That's the premise behind concepts like universal design: developing tools and products that can be used by almost anyone of any ability. It's also often a by-product of some assistive technology devices. According to a recent report in the San Jose Business Journal, assistive technology for the office, like hands-free keyboards or voice recognition software, may seem more expensive up-front, but investing in the tools that make a job easier for a disabled worker could actually save employers money through increased productivity in both the disabled and able-bodied worker, as well as through decreased workers' compensation claims.
To read the full article, go tohttp://www.ergoweb.com/news/detail.cfm?id=869
When people hear the word "disability" they often think of impairments that are visually identifiable. But other forms of disability such as those that are cognitive or psychological aren't so apparent. People with learning and/or developmental disabilities experience limitations in cognitive abilities, motor abilities, and social abilities that can affect workplace performance. Given the proper accommodations and guidance, however, employees with learning or developmental disabilities, can be productive contributors to the workplace. Below is an overview of the types of job accommodations that might be useful for such employees:
- Provide pictures, symbols, or diagrams instead of words;
- Read written information to employee or provide written information on audiotape;
- Use voice output on computer;
- Use a line guide to identify or highlight one line of text at a time.
- Provide templates or forms to prompt information requested;
- Allow verbal or typed response instead of written response;
- Use voice input and spell-check on computer;
- Provide ample space on forms requiring written response;
- Use voice activated recorder for verbal instructions.
- Minimize clutter and color-code items and resources;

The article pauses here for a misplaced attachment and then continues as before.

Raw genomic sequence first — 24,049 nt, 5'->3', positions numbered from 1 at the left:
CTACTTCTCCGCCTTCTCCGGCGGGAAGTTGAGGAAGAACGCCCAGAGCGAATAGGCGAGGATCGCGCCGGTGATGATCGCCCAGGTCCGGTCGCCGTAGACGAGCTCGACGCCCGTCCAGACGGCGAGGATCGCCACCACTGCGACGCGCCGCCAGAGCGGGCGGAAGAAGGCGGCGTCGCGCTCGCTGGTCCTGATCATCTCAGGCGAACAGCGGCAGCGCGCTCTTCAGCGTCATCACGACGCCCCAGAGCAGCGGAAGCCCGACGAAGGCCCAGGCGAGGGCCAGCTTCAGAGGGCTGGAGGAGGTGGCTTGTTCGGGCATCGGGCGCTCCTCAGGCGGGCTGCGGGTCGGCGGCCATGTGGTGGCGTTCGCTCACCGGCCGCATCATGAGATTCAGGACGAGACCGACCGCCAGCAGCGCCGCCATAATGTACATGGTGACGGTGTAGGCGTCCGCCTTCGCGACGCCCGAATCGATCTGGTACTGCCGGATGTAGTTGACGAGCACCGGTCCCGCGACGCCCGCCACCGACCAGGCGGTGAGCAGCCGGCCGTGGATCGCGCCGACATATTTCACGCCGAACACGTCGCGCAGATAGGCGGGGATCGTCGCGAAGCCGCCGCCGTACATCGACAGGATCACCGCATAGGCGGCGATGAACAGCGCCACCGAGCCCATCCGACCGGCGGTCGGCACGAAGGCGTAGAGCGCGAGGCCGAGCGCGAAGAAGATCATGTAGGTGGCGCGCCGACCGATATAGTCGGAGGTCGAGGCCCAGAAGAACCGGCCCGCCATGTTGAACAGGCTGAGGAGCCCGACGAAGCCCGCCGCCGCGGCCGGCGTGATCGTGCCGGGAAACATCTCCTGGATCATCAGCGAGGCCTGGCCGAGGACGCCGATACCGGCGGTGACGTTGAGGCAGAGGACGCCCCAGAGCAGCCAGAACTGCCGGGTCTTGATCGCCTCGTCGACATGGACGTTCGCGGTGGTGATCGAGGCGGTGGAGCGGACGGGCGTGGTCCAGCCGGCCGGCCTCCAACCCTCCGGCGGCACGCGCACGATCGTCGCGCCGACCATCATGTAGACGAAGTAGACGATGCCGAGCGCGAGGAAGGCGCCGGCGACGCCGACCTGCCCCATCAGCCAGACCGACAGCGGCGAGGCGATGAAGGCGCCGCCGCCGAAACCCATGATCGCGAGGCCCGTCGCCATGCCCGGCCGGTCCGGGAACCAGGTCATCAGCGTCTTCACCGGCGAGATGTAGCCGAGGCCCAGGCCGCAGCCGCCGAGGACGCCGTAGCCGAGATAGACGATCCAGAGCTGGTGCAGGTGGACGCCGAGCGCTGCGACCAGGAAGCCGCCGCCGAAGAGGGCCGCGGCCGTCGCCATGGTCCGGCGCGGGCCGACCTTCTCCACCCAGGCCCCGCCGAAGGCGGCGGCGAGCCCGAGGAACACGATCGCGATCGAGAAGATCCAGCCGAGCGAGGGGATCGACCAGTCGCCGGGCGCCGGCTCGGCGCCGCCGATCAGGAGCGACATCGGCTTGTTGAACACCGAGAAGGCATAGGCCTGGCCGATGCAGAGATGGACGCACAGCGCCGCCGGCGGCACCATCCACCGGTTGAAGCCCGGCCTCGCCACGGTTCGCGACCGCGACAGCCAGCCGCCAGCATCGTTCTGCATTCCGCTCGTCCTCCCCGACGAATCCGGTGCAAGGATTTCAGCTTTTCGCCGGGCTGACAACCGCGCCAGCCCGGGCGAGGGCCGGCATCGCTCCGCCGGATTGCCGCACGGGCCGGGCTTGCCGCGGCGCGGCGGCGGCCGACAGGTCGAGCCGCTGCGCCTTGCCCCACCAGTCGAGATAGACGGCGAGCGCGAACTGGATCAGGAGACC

- Divide large tasks into multiple, smaller tasks;
- Use symbols instead of words;
- Use printed labels instead of hand-written labels.
- Provide verbal reminders;
- Provide written or symbolic reminders;
- Use alarm watch or beeper;
- Use task list with numbers or symbols;
- Avoid isolated workstations;
- Provide space for job coach;
- Provide additional training or retraining as needed.
- Implement a structure of positive feedback;
- Use visual performance charts;
- Provide tangible rewards;
- Use co-workers as mentors and provide sensitivity training to all employees;
- Provide job coach and use training videos to demonstrate appropriate behavior in the workplace;
- Model appropriate social skills such as where to eat, when to hug, how to ask for help, etc.
Fill your summer or permanent hiring needs with talented college students with disabilities. These candidates, from more than 175 colleges and universities, represent all majors, range from college freshmen to graduate students and law students, and have many levels of experience.
To request a free copy of the 2004 Workforce Recruitment Program database on CD-ROM, send your name, company name and mailing address to firstname.lastname@example.org.
The Employer's Guide to Hidden Disabilities -- This booklet provides information about the ADA, hidden disabilities and workplace accommodations. It also includes an extensive list of resources related to this topic. To obtain a free copy of the guide, contact Cailin Pachter, Muhlenberg College, at 484-664-3170 or by e-mail at email@example.com. This guide is also available online at http://www.muhlenberg.edu/ocdp/emplguide/
Making Online Application Processes Accessible - Quick tips for Employers from the Job Accommodation Network - on how to make online employment applications accessible to people with disabilities. For more information, visit www.jan.wvu.edu/corner/
DRS wishes to acknowledge our business friends and colleagues who, through partnership with DRS, have welcomed persons with disabilities to their workforce and provided quality service to customers with disabilities in their place of business. We are honored to work in such company with committed business leaders and professionals who truly do make a difference in our community, and more importantly, in the lives of people with disabilities. THANK YOU!